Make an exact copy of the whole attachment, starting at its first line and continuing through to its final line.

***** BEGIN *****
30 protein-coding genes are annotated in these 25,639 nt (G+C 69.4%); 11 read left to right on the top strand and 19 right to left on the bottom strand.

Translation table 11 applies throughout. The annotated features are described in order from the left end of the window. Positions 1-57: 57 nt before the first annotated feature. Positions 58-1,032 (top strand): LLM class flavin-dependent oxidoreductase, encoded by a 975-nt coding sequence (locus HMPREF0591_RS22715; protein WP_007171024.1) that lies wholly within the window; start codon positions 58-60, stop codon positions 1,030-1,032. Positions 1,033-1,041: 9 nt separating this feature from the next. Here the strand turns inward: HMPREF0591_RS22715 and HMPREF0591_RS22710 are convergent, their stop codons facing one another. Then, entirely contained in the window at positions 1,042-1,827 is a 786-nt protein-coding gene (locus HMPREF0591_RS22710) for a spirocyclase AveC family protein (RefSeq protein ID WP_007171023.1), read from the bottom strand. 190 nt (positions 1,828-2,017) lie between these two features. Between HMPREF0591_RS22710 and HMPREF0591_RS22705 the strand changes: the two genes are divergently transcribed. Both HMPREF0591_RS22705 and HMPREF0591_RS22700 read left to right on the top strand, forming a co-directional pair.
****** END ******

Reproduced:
30 protein-coding genes are annotated in these 25,639 nt (G+C 69.4%); 11 read left to right on the top strand and 19 right to left on the bottom strand.

Translation table 11 applies throughout. The annotated features are described in order from the left end of the window. Positions 1-57: 57 nt before the first annotated feature. Positions 58-1,032 (top strand): LLM class flavin-dependent oxidoreductase, encoded by a 975-nt coding sequence (locus HMPREF0591_RS22715; protein WP_007171024.1) that lies wholly within the window; start codon positions 58-60, stop codon positions 1,030-1,032. Positions 1,033-1,041: 9 nt separating this feature from the next. Here the strand turns inward: HMPREF0591_RS22715 and HMPREF0591_RS22710 are convergent, their stop codons facing one another. Then, entirely contained in the window at positions 1,042-1,827 is a 786-nt protein-coding gene (locus HMPREF0591_RS22710) for a spirocyclase AveC family protein (RefSeq protein ID WP_007171023.1), read from the bottom strand. 190 nt (positions 1,828-2,017) lie between these two features. Between HMPREF0591_RS22710 and HMPREF0591_RS22705 the strand changes: the two genes are divergently transcribed. Both HMPREF0591_RS22705 and HMPREF0591_RS22700 read left to right on the top strand, forming a co-directional pair.